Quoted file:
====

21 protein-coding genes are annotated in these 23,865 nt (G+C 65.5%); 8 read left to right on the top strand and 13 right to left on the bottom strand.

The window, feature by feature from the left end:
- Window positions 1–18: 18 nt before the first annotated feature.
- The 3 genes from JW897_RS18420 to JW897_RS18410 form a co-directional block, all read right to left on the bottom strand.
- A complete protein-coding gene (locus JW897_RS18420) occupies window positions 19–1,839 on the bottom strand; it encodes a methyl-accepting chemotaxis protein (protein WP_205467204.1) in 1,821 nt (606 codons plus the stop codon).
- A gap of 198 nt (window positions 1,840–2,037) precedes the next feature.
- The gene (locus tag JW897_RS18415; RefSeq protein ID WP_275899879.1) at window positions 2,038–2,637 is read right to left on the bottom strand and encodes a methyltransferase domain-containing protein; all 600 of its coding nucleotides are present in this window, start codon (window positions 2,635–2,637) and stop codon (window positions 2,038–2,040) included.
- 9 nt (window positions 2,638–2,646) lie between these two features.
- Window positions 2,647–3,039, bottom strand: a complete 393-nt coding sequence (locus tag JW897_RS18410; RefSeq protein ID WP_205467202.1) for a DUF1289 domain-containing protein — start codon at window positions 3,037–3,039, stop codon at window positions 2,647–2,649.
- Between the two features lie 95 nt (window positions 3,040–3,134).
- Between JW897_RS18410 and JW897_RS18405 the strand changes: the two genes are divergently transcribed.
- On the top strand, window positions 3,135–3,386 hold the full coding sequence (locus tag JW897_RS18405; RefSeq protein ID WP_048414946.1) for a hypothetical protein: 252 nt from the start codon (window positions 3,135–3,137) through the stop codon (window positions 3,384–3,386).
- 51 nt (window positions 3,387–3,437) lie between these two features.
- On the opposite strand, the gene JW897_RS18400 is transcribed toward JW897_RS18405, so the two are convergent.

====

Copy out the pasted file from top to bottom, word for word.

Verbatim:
21 protein-coding genes are annotated in these 23,865 nt (G+C 65.5%); 8 read left to right on the top strand and 13 right to left on the bottom strand.

The window, feature by feature from the left end:
- Window positions 1–18: 18 nt before the first annotated feature.
- The 3 genes from JW897_RS18420 to JW897_RS18410 form a co-directional block, all read right to left on the bottom strand.
- A complete protein-coding gene (locus JW897_RS18420) occupies window positions 19–1,839 on the bottom strand; it encodes a methyl-accepting chemotaxis protein (protein WP_205467204.1) in 1,821 nt (606 codons plus the stop codon).
- A gap of 198 nt (window positions 1,840–2,037) precedes the next feature.
- The gene (locus tag JW897_RS18415; RefSeq protein ID WP_275899879.1) at window positions 2,038–2,637 is read right to left on the bottom strand and encodes a methyltransferase domain-containing protein; all 600 of its coding nucleotides are present in this window, start codon (window positions 2,635–2,637) and stop codon (window positions 2,038–2,040) included.
- 9 nt (window positions 2,638–2,646) lie between these two features.
- Window positions 2,647–3,039, bottom strand: a complete 393-nt coding sequence (locus tag JW897_RS18410; RefSeq protein ID WP_205467202.1) for a DUF1289 domain-containing protein — start codon at window positions 3,037–3,039, stop codon at window positions 2,647–2,649.
- Between the two features lie 95 nt (window positions 3,040–3,134).
- Between JW897_RS18410 and JW897_RS18405 the strand changes: the two genes are divergently transcribed.
- On the top strand, window positions 3,135–3,386 hold the full coding sequence (locus tag JW897_RS18405; RefSeq protein ID WP_048414946.1) for a hypothetical protein: 252 nt from the start codon (window positions 3,135–3,137) through the stop codon (window positions 3,384–3,386).
- 51 nt (window positions 3,387–3,437) lie between these two features.
- On the opposite strand, the gene JW897_RS18400 is transcribed toward JW897_RS18405, so the two are convergent.